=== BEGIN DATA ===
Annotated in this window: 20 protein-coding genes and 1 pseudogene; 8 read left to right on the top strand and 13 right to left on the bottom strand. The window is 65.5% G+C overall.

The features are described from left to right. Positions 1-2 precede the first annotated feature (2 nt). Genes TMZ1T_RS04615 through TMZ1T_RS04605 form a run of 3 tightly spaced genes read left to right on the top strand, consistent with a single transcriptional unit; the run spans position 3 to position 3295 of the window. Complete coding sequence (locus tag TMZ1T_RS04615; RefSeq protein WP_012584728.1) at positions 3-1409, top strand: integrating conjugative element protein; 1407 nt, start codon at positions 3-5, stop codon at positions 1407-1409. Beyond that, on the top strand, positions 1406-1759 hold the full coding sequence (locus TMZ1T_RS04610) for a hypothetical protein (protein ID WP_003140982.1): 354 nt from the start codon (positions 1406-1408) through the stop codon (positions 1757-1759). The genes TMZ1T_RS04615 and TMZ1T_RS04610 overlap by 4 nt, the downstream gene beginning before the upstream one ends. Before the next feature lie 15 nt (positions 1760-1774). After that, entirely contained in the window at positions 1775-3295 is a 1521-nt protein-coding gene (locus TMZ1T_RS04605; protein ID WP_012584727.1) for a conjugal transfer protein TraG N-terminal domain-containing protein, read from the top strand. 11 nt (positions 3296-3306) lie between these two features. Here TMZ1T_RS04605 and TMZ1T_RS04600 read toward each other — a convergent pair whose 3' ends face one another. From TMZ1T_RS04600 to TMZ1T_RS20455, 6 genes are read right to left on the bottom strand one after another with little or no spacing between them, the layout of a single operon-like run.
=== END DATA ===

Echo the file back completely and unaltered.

Annotated in this window: 20 protein-coding genes and 1 pseudogene; 8 read left to right on the top strand and 13 right to left on the bottom strand. The window is 65.5% G+C overall.

The features are described from left to right. Positions 1-2 precede the first annotated feature (2 nt). Genes TMZ1T_RS04615 through TMZ1T_RS04605 form a run of 3 tightly spaced genes read left to right on the top strand, consistent with a single transcriptional unit; the run spans position 3 to position 3295 of the window. Complete coding sequence (locus tag TMZ1T_RS04615; RefSeq protein WP_012584728.1) at positions 3-1409, top strand: integrating conjugative element protein; 1407 nt, start codon at positions 3-5, stop codon at positions 1407-1409. Beyond that, on the top strand, positions 1406-1759 hold the full coding sequence (locus TMZ1T_RS04610) for a hypothetical protein (protein ID WP_003140982.1): 354 nt from the start codon (positions 1406-1408) through the stop codon (positions 1757-1759). The genes TMZ1T_RS04615 and TMZ1T_RS04610 overlap by 4 nt, the downstream gene beginning before the upstream one ends. Before the next feature lie 15 nt (positions 1760-1774). After that, entirely contained in the window at positions 1775-3295 is a 1521-nt protein-coding gene (locus TMZ1T_RS04605; protein ID WP_012584727.1) for a conjugal transfer protein TraG N-terminal domain-containing protein, read from the top strand. 11 nt (positions 3296-3306) lie between these two features. Here TMZ1T_RS04605 and TMZ1T_RS04600 read toward each other — a convergent pair whose 3' ends face one another. From TMZ1T_RS04600 to TMZ1T_RS20455, 6 genes are read right to left on the bottom strand one after another with little or no spacing between them, the layout of a single operon-like run.